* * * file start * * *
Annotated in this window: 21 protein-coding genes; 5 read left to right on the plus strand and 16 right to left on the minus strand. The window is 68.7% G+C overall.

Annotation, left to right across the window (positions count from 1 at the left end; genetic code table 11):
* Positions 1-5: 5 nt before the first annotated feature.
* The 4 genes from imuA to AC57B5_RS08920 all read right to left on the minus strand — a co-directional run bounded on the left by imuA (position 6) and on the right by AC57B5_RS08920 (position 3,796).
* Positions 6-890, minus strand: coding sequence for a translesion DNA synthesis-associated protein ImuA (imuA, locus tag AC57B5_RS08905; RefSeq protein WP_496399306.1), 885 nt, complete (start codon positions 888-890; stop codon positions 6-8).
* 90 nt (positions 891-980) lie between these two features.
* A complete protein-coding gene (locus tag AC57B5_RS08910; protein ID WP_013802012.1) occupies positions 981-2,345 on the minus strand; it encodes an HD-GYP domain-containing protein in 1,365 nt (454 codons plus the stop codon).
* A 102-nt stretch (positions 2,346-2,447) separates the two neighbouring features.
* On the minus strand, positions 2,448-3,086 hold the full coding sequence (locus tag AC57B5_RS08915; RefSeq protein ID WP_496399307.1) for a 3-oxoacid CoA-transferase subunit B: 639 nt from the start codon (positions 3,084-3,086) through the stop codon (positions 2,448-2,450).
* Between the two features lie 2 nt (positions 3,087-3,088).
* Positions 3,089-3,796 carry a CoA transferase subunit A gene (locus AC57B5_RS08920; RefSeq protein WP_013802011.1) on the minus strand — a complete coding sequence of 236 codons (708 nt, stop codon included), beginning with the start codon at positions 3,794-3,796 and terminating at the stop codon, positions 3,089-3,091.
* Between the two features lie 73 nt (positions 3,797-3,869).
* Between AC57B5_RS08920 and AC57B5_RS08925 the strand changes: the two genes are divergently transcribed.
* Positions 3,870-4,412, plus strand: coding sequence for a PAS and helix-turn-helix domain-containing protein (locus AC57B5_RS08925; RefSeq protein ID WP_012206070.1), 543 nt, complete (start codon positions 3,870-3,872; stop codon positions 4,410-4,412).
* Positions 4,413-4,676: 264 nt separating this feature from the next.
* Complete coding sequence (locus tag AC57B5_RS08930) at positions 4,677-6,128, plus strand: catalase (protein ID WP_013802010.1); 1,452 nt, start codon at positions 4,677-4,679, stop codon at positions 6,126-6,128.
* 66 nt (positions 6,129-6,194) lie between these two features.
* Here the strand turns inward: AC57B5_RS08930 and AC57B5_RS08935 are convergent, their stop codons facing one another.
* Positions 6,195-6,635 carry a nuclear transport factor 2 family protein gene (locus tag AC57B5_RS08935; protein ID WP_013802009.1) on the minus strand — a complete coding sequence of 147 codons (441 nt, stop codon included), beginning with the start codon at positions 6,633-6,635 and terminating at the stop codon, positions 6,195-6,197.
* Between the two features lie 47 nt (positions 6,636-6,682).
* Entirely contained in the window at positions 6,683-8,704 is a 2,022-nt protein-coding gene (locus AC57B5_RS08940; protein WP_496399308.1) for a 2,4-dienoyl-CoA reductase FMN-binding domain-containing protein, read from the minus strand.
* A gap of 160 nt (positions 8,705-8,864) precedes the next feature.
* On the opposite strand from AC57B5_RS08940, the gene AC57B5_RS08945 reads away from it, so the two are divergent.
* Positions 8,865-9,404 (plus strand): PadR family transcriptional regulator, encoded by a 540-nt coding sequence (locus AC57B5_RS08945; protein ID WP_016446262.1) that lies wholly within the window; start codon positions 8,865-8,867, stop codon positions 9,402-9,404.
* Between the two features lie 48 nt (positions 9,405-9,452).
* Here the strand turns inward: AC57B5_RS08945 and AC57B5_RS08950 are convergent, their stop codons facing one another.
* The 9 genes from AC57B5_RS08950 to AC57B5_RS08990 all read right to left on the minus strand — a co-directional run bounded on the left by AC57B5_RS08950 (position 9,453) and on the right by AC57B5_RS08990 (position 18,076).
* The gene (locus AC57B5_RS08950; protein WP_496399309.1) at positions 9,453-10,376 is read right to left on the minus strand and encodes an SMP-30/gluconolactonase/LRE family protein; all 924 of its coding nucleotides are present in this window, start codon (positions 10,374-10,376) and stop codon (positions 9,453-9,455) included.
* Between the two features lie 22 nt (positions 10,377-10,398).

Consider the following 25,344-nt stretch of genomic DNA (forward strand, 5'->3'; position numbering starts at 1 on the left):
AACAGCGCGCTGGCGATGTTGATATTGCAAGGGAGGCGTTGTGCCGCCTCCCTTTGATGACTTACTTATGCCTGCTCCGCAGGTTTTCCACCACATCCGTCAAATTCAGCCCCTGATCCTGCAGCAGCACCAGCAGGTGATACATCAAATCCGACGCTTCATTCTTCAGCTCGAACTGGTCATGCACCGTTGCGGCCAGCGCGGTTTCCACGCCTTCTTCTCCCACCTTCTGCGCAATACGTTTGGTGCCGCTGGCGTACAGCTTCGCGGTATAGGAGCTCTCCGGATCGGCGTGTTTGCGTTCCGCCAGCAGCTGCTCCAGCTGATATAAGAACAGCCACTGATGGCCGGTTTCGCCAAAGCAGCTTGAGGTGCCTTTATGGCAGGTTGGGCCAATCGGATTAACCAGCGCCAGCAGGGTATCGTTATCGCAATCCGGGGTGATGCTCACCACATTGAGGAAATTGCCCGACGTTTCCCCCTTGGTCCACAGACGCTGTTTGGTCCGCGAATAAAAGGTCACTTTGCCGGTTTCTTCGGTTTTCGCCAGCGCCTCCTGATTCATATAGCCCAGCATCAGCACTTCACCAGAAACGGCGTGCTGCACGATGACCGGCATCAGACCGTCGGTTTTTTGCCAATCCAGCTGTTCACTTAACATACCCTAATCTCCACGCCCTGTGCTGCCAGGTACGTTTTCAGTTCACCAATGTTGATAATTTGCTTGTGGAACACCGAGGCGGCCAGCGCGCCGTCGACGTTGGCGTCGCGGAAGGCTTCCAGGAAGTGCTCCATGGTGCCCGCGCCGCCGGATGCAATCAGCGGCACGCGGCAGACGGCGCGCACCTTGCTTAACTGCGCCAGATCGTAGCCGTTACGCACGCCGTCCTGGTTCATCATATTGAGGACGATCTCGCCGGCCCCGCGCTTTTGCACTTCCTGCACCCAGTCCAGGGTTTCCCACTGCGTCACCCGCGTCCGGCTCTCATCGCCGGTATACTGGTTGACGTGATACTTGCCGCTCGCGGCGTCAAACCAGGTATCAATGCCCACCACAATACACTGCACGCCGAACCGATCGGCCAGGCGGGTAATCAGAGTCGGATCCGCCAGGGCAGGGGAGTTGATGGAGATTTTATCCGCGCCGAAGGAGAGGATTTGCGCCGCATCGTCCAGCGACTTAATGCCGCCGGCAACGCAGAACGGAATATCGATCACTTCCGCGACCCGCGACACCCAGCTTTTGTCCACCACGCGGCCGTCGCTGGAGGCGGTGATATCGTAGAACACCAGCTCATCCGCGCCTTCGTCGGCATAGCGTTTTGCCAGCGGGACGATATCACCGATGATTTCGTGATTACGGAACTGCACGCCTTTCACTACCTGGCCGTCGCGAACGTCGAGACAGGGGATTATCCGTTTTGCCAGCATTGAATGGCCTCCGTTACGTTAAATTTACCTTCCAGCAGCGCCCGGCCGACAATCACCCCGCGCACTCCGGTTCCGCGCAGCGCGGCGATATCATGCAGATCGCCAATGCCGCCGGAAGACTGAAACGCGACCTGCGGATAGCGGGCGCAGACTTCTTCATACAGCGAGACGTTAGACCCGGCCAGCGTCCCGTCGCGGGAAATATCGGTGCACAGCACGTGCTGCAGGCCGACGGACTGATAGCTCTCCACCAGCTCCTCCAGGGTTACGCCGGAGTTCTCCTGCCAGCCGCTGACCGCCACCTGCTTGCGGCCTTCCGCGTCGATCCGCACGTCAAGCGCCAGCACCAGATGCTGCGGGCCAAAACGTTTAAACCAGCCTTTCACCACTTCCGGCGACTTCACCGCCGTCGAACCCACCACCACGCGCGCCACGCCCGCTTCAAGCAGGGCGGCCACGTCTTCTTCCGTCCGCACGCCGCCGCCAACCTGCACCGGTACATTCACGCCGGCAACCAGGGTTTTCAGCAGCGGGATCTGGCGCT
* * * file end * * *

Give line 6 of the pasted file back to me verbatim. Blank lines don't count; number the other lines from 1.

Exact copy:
* 90 nt (positions 891-980) lie between these two features.